Jared, a financial advisor, has been blogging for a few months now. He has shared long, detailed blogs with his audience, describing his services and expertise. Jared feels that his blogs are compelling, and that new clients will soon flock his way. He also expects former clients to bring him new business. But after a few months, Jared notices an alarming trend when analyzing his website data: Most readers are leaving blog pages after just a few seconds. They aren’t even reading the entire blog! Even worse, his social media posts aren’t receiving likes or shares, and no one ever comments on them. Jared’s clients and prospects don’t seem to be reading his content. What happened?
It’s important to remember that blogging is an exchange; your prospects are offering you a few minutes of their time, in exchange for the information that you offer. If you don’t offer what they need, or don’t do it in a user-friendly manner, then your audience won’t reciprocate by offering you their attention.
It’s likely that Jared forgot to consider these six essential strategies for writing blogs, and that’s why he failed to connect with his readers.
Keep it brief. Jared’s readers are accustomed to social media sites, where they can quickly scroll through large amounts of information, and sites like Twitter where posts are limited to 120 characters. Jared’s blogs, on the other hand, often exceeded the 1000-word mark. He thought he was being descriptive, but he was really just overwhelming (and sometimes even boring) his audience. He should try to get straight to the point within 350 words or so.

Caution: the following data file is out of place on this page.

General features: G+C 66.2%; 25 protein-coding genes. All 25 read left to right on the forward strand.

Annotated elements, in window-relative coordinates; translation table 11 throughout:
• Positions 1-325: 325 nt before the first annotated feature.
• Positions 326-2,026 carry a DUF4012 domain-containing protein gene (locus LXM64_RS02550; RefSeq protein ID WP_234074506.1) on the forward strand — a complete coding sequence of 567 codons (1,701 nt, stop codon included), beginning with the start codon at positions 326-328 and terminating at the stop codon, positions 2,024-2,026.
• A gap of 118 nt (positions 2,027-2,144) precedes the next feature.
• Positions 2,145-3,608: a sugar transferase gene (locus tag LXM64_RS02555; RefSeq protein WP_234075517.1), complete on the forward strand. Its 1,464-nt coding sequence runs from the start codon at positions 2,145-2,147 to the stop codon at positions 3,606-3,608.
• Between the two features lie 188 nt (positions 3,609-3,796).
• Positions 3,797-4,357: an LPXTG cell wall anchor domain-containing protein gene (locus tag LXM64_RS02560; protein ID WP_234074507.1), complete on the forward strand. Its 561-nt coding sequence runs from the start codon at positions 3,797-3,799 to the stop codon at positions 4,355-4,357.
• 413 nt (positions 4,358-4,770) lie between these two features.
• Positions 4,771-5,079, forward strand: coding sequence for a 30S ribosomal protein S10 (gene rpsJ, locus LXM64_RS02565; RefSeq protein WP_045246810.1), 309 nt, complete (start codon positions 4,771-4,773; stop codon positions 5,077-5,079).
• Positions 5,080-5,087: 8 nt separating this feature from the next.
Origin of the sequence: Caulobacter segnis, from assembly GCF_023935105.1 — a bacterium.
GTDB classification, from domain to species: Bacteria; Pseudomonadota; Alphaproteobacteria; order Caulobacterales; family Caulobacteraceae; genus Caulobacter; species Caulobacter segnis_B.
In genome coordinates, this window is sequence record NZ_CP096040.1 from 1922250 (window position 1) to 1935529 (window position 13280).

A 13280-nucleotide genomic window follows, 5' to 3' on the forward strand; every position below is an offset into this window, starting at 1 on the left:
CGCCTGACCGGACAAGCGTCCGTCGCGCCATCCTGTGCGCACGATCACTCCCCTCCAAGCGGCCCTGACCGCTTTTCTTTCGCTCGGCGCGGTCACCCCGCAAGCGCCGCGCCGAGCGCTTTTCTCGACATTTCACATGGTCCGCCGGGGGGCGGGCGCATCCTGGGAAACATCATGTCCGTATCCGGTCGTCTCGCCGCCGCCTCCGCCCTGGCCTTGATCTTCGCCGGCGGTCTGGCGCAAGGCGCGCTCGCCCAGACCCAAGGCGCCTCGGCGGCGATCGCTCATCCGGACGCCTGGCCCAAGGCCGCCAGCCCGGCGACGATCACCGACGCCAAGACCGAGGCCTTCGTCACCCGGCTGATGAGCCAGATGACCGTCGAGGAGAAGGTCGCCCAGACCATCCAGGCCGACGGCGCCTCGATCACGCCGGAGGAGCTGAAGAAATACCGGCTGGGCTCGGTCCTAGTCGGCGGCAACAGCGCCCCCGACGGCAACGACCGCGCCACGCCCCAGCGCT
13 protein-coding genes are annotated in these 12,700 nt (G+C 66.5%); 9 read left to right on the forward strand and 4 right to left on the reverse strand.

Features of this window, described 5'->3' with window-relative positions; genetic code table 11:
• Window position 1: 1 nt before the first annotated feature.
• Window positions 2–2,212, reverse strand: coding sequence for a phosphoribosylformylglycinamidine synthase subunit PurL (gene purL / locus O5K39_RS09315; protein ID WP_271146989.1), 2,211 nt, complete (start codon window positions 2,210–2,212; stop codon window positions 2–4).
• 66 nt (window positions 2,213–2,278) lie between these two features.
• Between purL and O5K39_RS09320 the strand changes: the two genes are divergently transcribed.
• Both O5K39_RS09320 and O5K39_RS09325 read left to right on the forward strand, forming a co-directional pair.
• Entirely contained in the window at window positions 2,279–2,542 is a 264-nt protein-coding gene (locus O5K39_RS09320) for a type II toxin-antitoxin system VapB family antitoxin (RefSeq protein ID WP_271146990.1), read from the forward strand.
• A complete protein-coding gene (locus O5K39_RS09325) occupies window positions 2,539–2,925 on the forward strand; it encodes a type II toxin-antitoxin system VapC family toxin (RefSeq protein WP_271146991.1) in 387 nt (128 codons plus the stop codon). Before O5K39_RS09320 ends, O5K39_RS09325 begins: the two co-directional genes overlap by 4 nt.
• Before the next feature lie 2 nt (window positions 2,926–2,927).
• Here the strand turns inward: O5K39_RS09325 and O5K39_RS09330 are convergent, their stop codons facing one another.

Speak to the average person. Jared knows the point of blogging is to convey his expertise, but he took that point a bit too far. His blogs contained too much industry jargon and complicated financial theory, and were confusing to his readers. He should write his blogs as if he’s explaining concepts to the average person who does not work in finance.
Use a conversational tone. Jared could probably pursue a second career, writing finance textbooks for graduate schools. His writing would serve that purpose very well, but it doesn’t really appeal to the average reader. He should tone down the formality, and write as though he’s speaking conversationally with a casual acquaintance.
Focus on the benefit to them. Jared wanted to convince his readers that his services are superior, but he mostly discussed various financial problems and reminded readers that he could solve them. In the future, Jared should strive to demonstrate specific benefits to his readers. They need to understand the exact benefits of financial planning services.
Appeal to their emotions. Jared displayed a high level of expertise in his writing, but he forgot that many people make decisions at least partly based upon emotion. He will likely find more success if he uses language that appeals to his readers’ hopes, fears, ambitions, and so on.
Be specific. Jared excels at describing various financial dilemmas in great detail, but assumed that his readers knew he could solve these problems. He should include specific examples or statistics, so that readers can see for themselves how effective his solutions can be. He could even tell engaging stories about past clients, assuming of course that he refrains from giving away any sensitive personal information.
Overall, the point of blogging is to demonstrate your value as a financial advisor. The ways in which you convey that value will make a powerful impression in the minds of your readers, so it is important to choose your words carefully. Use these six points to make the necessary adjustments to your blogging practices, and give us a call if you need more help with your digital marketing strategy.